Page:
Almost from the moment thick, black smoke began billowing from the tunnel Wednesday afternoon, businesses that specialize in responding to this sort of disaster descended on the wreck site.
"Everybody and their brown dog is here at this thing," said James Sawyer of Texas-based Georgetown Rail Equipment Co., wedging Copenhagen chewing tobacco into his cheek. His job is to clear ditches at the tunnel entrances.
"Masters of disaster" is the motto of HMHTTC Response Team Inc. of Parsippany, N.J. The back of one of its trailers announces, "Where angels fear to tread."
"Any chemical emergencies, spills of any sort, we do," said Mike Klos, Maryland region assistant manager, his low voice rumbling like a freight train.
Klos said he got a taste of the tunnel early on. "All the fire and smoke and heat - I swear the horned devil was coming at me," he recalled.
In some cases, contractors had to cover great distance to reach the scene.
Sawyer hurriedly flew from Omaha, Neb. - where he had been working another job - to Chicago, then to Cleveland and finally on to Baltimore.
Ditto for the heavy-duty machines. Georgetown's equipment on the north end of the tunnel came by rail from Providence, R.I., while the equipment at the south end came from Ohio. Many trucks bore out-of-state plates.
And there has been little rest for days. David Johnson, who works for HMHTTC, slept on Lombard Street on Saturday night. Actually, the 18-year-old from Riviera Beach in Anne Arundel County spent the night on a parking garage driveway, fashioning a pillow out of work clothes.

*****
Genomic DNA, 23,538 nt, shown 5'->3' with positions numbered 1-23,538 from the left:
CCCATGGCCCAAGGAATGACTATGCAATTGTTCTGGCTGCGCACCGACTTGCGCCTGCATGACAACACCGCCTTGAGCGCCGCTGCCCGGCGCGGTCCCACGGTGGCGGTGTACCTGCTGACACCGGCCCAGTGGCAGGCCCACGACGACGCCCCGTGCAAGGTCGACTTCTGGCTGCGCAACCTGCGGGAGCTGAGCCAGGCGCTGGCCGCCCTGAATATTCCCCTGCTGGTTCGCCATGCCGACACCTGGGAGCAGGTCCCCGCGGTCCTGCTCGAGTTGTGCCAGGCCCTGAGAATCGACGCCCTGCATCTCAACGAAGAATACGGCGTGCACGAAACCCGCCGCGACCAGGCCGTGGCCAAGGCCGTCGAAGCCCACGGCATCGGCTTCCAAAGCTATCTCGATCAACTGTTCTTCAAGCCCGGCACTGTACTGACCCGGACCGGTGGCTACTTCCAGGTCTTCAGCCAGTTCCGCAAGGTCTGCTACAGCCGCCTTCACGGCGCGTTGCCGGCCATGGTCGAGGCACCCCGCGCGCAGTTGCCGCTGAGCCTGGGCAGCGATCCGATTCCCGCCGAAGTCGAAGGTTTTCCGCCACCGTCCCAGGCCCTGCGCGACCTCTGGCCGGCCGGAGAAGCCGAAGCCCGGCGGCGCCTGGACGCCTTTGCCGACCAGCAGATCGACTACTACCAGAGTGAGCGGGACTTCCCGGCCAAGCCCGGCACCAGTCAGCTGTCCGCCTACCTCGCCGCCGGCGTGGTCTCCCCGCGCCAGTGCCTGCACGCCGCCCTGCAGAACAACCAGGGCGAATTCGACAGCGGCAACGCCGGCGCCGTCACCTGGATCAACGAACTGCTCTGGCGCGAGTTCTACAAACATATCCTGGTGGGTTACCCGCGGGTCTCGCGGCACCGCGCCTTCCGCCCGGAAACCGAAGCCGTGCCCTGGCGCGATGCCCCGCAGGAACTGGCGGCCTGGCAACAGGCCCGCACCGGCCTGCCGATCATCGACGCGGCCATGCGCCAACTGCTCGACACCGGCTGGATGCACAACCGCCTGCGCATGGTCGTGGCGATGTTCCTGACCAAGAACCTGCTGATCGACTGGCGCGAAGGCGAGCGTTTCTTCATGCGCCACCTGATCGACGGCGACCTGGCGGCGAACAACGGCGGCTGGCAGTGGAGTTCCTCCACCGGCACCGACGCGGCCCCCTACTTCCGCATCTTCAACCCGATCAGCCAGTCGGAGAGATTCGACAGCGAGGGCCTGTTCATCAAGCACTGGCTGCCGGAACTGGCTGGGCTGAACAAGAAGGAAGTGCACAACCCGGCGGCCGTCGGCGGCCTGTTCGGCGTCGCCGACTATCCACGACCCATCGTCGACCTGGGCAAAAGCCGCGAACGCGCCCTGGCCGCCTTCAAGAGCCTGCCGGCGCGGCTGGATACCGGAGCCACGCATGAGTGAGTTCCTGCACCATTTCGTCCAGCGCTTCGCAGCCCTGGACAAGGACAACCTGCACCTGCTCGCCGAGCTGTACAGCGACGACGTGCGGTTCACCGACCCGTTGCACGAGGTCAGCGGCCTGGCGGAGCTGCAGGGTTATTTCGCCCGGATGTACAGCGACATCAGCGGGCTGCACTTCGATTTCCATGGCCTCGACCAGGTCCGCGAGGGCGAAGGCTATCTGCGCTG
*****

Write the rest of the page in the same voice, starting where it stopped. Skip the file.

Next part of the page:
"These are the experts," said spokesman Rob Gould, who was quick to note that their services are not often needed. There were 15 incidents last year in which hazardous materials were released.
CSX called Nicholasville, Ky.-based RJ Corman Derailment Services at 8 p.m. Wednesday. The company was on the scene by 4 a.m. Thursday.
By yesterday afternoon, Corman had about 16 workers on the job. Noel Rush, company president, said that despite the chaos inside the Howard Street Tunnel, he has seen worse.
In May 2000, a train caught fire in Eunice, La., and shot fireballs into the sky and ash over neighborhoods. Hundreds of people had to be evacuated.
"That was real bad," Rush said
One of the companies Corman is working with is Cranemasters. The company's bulldozer pulled the first rail car out of the tunnel. It will be days before the bills are tallied. Gould said he doesn't have "even a remote estimate" of the final cost.
Klos, noting that businesses like his are always on call, said, "You're looking at a good chunk of change."